It’s been stated a number of times why this is important. “Take away the boundary of countries” and Europe as a whole generates a few percentage of its electricity by wind, not 20% as the small component Denmark does. Denmark on its own does not prove that a system as a whole can generate 20% of its electricity from wind, at least not unless 20% of its consumption also comes from wind. Which, according to this article, it doesn’t. TastyCakes (talk) 21:48, 8 December 2008 (UTC)
    As long as we are splitting hairs, we should split them accurately. The appropriate boundary to draw around Denmark’s wind power production would contain only those electricity consumers who consume some of Denmark’s electricity exports. Given that Europe has relatively few long-distance HVDC interties yet, I doubt that much if any electricity from Denmark travels as far as, say, Spain. The losses from AC transmission would be extremely high for such a distance. Most of the trade is probably with Denmark’s neighbors such as Germany, Norway, and Sweden. Those four countries together constitute a much larger control volume than Denmark alone, but only a fraction of Europe. The fraction of electricity from wind is increasing in Denmark’s neighboring countries, making it possible that Denmark already imports some wind-generated electricity (for example, if the wind slows in Denmark but continues to blow in Germany). In any case, the fact that Denmark exports some wind power doesn’t prove that Denmark needs to, it only suggests that Denmark is saving some money by doing so. Unless Denmark’s wind turbines are producing more than 100% of Denmark’s electricity consumption at a given moment, Denmark could consume all of its own wind power if it needed to. And if the wind turbines were producing more than 100% of the Danish spot demand, they could shut down a few turbines in the worst case. Apparently Denmark exports some wind power because the rest of Denmark’s generating stations lack the flexibility to throttle back their output when the wind is up, or because a country like Norway is set up better to buy power on the spot market (because of Norway’s high proportion of hydroelectric plants). –Teratornis (talk) 00:26, 9 December 2008 (UTC)
    It matters because people make arguments along the lines of ‘Denmark relies on wind for 20% of its power with only minor problems, therefore the whole EU/UK/US could do the same.’ But Denmark isn’t a power island. The more accurate argument would be that ‘northern Europe relies on wind for 5% (or whatever) of its power with only minor problems, therefore…’.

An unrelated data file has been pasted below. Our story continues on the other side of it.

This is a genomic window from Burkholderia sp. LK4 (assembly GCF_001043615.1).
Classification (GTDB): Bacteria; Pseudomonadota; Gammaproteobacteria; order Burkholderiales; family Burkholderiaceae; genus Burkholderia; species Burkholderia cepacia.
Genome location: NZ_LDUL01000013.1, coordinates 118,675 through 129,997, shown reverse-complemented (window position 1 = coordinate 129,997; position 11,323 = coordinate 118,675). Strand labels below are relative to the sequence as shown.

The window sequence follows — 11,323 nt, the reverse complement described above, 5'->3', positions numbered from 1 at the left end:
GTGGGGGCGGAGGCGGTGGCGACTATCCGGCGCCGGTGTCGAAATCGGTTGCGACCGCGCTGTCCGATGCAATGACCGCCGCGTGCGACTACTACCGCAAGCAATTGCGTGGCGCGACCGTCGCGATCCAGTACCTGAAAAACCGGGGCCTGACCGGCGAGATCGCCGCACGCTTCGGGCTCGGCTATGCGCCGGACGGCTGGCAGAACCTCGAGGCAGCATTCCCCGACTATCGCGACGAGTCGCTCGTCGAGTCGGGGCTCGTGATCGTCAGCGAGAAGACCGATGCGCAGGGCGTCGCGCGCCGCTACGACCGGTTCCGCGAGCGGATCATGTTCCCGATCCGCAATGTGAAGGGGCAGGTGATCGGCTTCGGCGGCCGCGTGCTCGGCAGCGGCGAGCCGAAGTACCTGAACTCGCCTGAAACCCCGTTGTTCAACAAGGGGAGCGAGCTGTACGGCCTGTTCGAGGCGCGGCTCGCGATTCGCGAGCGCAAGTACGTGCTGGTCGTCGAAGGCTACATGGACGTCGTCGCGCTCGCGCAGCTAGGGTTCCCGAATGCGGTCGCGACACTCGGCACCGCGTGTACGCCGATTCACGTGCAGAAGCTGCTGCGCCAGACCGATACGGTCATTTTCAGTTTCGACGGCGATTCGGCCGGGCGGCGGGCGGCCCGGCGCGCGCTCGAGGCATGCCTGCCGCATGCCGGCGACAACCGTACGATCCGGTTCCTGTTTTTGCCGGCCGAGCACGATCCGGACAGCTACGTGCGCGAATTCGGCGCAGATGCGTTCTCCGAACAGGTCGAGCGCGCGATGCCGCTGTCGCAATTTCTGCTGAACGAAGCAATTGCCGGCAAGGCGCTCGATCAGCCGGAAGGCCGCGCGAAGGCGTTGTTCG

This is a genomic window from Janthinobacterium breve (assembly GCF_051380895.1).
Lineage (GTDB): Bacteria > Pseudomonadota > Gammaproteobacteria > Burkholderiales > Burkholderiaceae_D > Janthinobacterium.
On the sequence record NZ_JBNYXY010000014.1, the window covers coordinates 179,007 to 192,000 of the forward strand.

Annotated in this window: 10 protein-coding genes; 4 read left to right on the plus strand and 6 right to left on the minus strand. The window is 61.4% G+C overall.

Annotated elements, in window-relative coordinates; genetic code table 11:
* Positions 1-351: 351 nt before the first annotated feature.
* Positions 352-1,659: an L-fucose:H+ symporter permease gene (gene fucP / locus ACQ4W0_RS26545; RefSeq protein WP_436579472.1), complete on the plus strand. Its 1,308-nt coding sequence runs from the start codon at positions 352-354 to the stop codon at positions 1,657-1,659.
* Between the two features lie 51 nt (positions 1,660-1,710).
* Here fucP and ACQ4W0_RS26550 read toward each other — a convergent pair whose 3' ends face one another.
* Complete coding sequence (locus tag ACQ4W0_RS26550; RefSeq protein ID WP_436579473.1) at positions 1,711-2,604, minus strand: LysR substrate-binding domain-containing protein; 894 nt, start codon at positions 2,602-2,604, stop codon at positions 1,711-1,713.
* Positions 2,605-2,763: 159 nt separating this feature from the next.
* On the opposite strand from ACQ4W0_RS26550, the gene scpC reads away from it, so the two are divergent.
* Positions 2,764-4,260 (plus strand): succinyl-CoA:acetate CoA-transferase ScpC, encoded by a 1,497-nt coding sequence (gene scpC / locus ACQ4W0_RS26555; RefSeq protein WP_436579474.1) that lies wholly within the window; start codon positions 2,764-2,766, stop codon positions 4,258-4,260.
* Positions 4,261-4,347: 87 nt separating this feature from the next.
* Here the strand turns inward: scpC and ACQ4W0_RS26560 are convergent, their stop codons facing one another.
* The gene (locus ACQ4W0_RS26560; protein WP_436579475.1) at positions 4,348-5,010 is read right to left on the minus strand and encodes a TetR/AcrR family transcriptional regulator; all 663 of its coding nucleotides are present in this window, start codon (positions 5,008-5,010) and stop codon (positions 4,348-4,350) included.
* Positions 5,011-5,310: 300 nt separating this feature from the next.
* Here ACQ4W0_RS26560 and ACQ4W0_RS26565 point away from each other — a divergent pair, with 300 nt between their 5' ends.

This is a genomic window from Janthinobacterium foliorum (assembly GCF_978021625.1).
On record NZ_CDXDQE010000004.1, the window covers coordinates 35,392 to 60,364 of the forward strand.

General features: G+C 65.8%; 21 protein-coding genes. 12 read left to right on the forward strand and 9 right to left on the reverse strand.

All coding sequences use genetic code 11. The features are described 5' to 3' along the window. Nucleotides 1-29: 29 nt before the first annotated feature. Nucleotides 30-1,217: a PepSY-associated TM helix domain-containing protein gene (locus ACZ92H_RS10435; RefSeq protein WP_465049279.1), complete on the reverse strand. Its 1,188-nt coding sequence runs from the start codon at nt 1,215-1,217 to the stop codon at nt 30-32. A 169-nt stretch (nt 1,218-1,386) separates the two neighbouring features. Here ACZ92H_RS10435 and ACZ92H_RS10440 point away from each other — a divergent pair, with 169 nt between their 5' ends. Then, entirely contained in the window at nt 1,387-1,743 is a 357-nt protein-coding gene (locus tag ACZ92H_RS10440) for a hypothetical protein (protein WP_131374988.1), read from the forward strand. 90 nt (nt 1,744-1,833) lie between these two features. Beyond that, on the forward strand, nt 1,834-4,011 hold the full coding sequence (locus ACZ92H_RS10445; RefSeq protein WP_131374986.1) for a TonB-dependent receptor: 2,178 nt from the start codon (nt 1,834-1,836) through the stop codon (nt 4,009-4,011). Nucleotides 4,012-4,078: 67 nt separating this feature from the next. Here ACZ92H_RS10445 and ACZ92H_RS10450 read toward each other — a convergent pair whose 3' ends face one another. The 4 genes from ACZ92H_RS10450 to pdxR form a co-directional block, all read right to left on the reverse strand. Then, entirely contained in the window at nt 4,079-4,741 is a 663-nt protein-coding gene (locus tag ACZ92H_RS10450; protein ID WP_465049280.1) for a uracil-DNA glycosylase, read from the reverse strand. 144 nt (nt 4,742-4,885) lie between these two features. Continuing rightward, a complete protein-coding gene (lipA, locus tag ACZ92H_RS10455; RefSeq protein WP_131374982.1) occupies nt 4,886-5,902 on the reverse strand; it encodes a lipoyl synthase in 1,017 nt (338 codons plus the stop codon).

—WWoods (talk) 18:13, 10 December 2008 (UTC)
    But we should state the facts clearly. State how much electricity they consume, how much wind power they generate, and how much wind power they export, if that can be determined.
    Denmark produced 25,800 TJ of wind power and consumed 121,857 TJ of electricity in 2007 http://www.ens.dk/sw16508.asp
    The “tightness” of the Danish grid is needed to trade power between its Nordic neighbors in the north and Germany in the south. Norway, Sweden, and Finland hold more than 120 GWh of pumped hydroelectric capacity that they send through Denmark into Germany and the rest of Europe, so that roughly three times the amount of energy needed in Denmark is passing through its wires on most days. The traded volume of power is truly massive: more than 250 TWh in 2006 (Figure 5). Huge flows of power go from the Nordic countries through Denmark during the day to meet peak demand below in Europe, where spot prices are higher, and then reverse direction during the night as the pumped hydro facilities are recharged. Early in the morning, from midnight to around 1:00 a.m., spot prices for power in Germany and Denmark are often $18.07 per MWh while they are from $36.16 to $42.55 per MWh in Sweden, Finland, and Norway (with an average system price of $37.07 per MWh). From noon to 1:00 p.m., in contrast, they are $127.10 per MWh in Denmark and Germany and only $41.20 to $45.33 per MWh in the Nordic countries (with an average system price of $45.02 per MWh). Thus, Denmark’s neighbors supply significant amounts of regulating power helping balance wind energy at low cost. [2]

  3. Rather than the euphemistic taking away of boundries it is obvious the Denmark because of it’s reliance on wildly fluctuating and very expensive wind power has become dependent on foreign countries for it’s electrical supply. For the inconenience and great cost they are rewarded with unreliability and dependency.